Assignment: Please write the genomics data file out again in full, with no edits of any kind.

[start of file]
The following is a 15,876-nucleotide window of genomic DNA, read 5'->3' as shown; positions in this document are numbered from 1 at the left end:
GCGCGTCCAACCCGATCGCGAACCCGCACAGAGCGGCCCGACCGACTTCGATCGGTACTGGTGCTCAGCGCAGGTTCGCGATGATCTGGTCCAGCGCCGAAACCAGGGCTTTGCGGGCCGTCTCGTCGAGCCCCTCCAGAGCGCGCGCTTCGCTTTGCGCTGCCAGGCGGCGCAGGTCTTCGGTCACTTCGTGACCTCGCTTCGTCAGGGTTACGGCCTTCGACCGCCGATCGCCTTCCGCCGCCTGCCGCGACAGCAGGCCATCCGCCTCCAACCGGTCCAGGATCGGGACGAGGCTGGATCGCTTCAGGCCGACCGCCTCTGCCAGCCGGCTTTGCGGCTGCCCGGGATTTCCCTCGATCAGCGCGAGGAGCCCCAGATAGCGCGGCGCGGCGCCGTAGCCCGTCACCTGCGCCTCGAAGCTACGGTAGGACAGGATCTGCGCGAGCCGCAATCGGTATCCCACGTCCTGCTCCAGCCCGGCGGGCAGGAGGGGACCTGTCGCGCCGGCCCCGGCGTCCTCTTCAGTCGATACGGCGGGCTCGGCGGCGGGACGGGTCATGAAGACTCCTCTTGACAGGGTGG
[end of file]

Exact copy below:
The following is a 15,876-nucleotide window of genomic DNA, read 5'->3' as shown; positions in this document are numbered from 1 at the left end:
GCGCGTCCAACCCGATCGCGAACCCGCACAGAGCGGCCCGACCGACTTCGATCGGTACTGGTGCTCAGCGCAGGTTCGCGATGATCTGGTCCAGCGCCGAAACCAGGGCTTTGCGGGCCGTCTCGTCGAGCCCCTCCAGAGCGCGCGCTTCGCTTTGCGCTGCCAGGCGGCGCAGGTCTTCGGTCACTTCGTGACCTCGCTTCGTCAGGGTTACGGCCTTCGACCGCCGATCGCCTTCCGCCGCCTGCCGCGACAGCAGGCCATCCGCCTCCAACCGGTCCAGGATCGGGACGAGGCTGGATCGCTTCAGGCCGACCGCCTCTGCCAGCCGGCTTTGCGGCTGCCCGGGATTTCCCTCGATCAGCGCGAGGAGCCCCAGATAGCGCGGCGCGGCGCCGTAGCCCGTCACCTGCGCCTCGAAGCTACGGTAGGACAGGATCTGCGCGAGCCGCAATCGGTATCCCACGTCCTGCTCCAGCCCGGCGGGCAGGAGGGGACCTGTCGCGCCGGCCCCGGCGTCCTCTTCAGTCGATACGGCGGGCTCGGCGGCGGGACGGGTCATGAAGACTCCTCTTGACAGGGTGG